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Insight in first-episode psychosis

  • JOSEPH P. McEVOY (a1), JACKIE JOHNSON (a2) (a3), DIANA PERKINS (a2), JEFFREY A. LIEBERMAN (a4), ROBERT M. HAMER (a2) (a3), RICHARD S. E. KEEFE (a1), MAURICIO TOHEN (a5), IRA D. GLICK (a6) and TONMOY SHARMA (a7)...
Abstract

Background. We report here a study examining the relationships between insight and psychopathology, cognitive performance, brain volume and co-morbid depression in 251 patients experiencing a first episode of psychosis, who were then randomly assigned to 2 years of double-blind treatment with either olanzapine or haloperidol.

Method. Repeated measures of insight were obtained at baseline and 12, 24, 52 and 104 weeks by the Insight and Treatment Attitudes Questionnaire (ITAQ).

Results. Older age, female gender and white ethnicity were associated with more insight. Higher total, positive, negative and general psychopathology scores on the Positive and Negative Syndromes Scale (PANSS) were associated with less insight. Higher depression scores were associated with more insight. Better neurocognitive function and large brain volumes were associated with more insight. More insight throughout the study was associated with longer time to medication non-adherence. However, baseline insight was not significantly related to the probability of discontinuing the study before 2 years. Insight improved significantly over the course of the study, but the improvement in insight was not significantly different between the two antipsychotic treatment groups.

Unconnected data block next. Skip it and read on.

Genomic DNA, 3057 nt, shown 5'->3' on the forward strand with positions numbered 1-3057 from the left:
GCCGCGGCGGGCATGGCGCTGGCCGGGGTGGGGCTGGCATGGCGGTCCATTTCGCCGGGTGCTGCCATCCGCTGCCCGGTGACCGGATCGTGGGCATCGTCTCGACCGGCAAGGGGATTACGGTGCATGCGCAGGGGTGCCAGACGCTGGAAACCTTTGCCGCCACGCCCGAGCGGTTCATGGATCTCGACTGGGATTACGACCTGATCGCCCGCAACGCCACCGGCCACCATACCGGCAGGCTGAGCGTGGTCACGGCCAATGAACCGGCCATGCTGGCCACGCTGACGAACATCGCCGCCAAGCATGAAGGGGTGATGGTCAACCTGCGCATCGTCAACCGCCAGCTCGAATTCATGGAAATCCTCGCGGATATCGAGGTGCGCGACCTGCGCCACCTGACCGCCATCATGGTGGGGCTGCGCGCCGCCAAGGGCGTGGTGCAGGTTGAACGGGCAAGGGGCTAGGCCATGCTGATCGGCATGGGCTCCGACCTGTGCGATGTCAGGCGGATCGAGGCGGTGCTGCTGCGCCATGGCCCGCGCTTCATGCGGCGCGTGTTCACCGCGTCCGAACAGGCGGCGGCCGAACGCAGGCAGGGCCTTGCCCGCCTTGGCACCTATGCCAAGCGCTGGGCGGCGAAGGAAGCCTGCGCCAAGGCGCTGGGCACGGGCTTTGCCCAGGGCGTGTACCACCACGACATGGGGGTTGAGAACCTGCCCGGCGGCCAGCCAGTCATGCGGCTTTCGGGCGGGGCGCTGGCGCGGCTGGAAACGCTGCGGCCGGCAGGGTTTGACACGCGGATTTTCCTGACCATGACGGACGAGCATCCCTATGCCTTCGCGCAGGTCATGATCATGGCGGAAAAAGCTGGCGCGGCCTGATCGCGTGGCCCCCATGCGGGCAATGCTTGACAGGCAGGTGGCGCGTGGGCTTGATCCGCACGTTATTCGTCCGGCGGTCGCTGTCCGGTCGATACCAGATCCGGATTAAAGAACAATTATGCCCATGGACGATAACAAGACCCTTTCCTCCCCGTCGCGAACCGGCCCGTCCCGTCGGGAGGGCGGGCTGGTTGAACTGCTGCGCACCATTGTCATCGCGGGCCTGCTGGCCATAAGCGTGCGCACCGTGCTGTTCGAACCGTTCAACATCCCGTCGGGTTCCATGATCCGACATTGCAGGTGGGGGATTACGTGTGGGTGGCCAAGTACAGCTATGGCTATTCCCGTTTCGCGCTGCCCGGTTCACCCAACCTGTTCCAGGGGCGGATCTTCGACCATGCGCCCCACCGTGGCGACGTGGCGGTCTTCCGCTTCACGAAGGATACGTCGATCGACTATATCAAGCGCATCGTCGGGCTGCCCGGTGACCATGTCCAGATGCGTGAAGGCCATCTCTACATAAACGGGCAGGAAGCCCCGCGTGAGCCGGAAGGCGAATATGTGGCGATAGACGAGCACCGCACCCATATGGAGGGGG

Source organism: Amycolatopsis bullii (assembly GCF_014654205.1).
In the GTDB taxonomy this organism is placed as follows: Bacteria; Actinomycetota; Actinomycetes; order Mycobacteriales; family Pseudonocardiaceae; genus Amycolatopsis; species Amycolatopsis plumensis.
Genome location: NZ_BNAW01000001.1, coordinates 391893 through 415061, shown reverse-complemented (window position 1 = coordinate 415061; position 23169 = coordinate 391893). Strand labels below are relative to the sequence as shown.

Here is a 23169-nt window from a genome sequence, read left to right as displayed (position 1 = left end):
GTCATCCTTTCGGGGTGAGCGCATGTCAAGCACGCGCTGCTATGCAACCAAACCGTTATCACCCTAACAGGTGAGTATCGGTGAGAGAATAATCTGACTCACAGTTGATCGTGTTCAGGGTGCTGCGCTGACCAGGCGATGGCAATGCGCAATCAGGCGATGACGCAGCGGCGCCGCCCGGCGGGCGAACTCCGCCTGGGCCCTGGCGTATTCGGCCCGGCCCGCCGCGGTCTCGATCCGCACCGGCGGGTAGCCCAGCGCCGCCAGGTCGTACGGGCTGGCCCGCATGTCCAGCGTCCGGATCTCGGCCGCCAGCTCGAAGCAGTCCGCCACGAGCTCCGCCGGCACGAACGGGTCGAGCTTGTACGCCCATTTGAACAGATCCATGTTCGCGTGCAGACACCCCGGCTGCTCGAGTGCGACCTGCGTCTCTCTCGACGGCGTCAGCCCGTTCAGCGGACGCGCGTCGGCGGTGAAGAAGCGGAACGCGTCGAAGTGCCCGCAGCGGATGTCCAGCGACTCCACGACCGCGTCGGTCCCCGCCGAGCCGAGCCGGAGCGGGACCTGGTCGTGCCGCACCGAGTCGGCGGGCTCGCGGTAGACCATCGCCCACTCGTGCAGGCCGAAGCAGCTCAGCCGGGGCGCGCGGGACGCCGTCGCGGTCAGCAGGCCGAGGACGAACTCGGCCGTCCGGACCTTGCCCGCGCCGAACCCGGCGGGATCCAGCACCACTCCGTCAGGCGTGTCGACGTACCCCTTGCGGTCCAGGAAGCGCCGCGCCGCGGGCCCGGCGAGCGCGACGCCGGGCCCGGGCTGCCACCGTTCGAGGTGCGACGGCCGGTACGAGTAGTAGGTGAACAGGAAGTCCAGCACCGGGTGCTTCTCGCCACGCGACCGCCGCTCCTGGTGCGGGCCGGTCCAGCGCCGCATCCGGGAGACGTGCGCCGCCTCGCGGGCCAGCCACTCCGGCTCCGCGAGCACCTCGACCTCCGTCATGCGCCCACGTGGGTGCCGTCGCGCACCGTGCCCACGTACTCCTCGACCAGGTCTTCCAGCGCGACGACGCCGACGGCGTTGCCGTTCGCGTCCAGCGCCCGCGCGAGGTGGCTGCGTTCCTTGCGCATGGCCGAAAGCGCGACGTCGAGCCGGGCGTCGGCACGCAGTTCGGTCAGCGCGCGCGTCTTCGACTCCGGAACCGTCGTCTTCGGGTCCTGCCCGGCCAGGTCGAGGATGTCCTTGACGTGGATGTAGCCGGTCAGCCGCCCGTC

Conclusions. Multiple factors contribute to insight. Patients experiencing a first episode of psychosis who have little insight are at increased risk of discontinuing their medication.

Copyright
Corresponding author
Department of Psychiatry, John Umstead Hospital, 1003 12th Street, Butner, NC 27509, USA. (Email: jpmcevoy@duke.edu)
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Psychological Medicine
  • ISSN: 0033-2917
  • EISSN: 1469-8978
  • URL: /core/journals/psychological-medicine
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